• Published : 2007.02.28


Toxicity of metal plating wastewater was evaluated by using acute toxicity tests on Daphnia magna. To identify toxicants of metal plating wastewater, several manipulations such as solid phase extraction (SPE), ion exchange and graduated pH adjustment were used. The SPE test had no significant effect on baseline toxicity, suggesting absence of toxic non-polar organics in metal plating wastewater. However, anion exchange largely decreased the baseline toxicity by 88%, indicating the causative toxicants were inorganic anions. Considering high concentration of chromium in metal plating wastewater, it is thought the anion is Cr(VI) species. Graduated pH test showing independence of the toxicity on pH change strongly supports this assumption. However, as revealed by toxicity confirmation experiment, the initial toxicity of metal plating wastewater (24-h TU=435) was not explained only by Cr(VI) (24-h TU = 725 at $280\;mg\;L^{-1}$). Addition of nickel($29.5\;mg\;L^{-1}$) and copper ($26.5\;mg\;L^{-1}$) largely decreased the chromium toxicity up to 417 TU, indicating antagonistic interaction between heavy metals. This heavy metal interaction was successfully predicted by an equation of 24-h $TU\;=\;3.67\;{\times}\;\ln([Cu]\;+\;[Ni])\;+\;79.44$ at a fixed concentration of chromium.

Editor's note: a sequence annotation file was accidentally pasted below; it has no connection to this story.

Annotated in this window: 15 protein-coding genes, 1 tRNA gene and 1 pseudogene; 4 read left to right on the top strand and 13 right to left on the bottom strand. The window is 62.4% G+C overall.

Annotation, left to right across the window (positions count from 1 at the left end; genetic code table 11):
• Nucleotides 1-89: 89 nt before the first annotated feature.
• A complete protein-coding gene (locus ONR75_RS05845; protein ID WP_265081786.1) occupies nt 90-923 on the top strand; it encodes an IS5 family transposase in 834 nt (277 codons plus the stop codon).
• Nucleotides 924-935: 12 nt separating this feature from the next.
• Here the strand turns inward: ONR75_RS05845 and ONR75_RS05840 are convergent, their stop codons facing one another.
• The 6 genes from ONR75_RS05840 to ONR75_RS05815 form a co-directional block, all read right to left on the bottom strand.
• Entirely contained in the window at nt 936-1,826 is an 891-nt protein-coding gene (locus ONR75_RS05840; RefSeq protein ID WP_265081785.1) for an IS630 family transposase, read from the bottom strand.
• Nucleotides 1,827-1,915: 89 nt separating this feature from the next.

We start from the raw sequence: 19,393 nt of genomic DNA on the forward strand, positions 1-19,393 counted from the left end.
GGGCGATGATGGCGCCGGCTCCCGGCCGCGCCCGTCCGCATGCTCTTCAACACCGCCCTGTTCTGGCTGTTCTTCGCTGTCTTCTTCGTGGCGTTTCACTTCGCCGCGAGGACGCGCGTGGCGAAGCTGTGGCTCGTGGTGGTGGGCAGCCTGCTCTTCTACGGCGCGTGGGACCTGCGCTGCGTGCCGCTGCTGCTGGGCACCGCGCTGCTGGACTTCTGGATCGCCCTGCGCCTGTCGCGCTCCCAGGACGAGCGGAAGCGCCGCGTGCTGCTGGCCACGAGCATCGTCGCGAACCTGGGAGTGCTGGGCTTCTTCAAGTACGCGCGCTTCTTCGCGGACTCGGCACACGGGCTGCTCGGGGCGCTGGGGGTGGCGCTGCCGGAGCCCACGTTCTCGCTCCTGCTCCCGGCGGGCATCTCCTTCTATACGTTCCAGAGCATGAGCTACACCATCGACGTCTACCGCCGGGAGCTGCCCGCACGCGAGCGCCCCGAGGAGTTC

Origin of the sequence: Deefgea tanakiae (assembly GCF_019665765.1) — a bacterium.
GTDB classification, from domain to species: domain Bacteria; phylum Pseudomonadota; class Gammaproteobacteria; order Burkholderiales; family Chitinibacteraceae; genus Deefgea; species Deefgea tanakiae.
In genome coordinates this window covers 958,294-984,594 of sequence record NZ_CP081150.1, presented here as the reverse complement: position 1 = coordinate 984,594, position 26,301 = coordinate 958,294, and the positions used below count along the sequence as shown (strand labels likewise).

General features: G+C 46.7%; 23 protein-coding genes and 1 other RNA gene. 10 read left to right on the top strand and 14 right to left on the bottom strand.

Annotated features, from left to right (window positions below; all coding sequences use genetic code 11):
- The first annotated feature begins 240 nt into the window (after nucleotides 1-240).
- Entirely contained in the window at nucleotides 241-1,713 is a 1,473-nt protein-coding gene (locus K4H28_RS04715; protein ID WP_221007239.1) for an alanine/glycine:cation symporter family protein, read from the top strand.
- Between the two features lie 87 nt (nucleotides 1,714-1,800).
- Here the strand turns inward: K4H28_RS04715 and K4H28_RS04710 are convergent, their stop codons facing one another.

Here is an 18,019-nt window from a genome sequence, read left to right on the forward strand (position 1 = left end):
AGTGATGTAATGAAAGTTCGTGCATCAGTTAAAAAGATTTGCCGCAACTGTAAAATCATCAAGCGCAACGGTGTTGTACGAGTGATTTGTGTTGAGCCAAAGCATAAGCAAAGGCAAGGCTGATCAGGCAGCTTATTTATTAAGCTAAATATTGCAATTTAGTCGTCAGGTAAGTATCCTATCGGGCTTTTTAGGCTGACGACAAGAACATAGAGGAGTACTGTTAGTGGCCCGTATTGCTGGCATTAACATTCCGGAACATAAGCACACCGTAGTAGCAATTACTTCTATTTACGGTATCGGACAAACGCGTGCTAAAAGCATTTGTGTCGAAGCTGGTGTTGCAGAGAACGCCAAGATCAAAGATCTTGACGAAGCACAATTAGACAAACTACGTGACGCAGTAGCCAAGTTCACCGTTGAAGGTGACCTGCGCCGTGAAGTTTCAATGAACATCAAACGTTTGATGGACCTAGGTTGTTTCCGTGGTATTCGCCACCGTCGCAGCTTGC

Bioassay;Daphnia magna;Heavy metals;Metal plating wastewater;Toxicity identification


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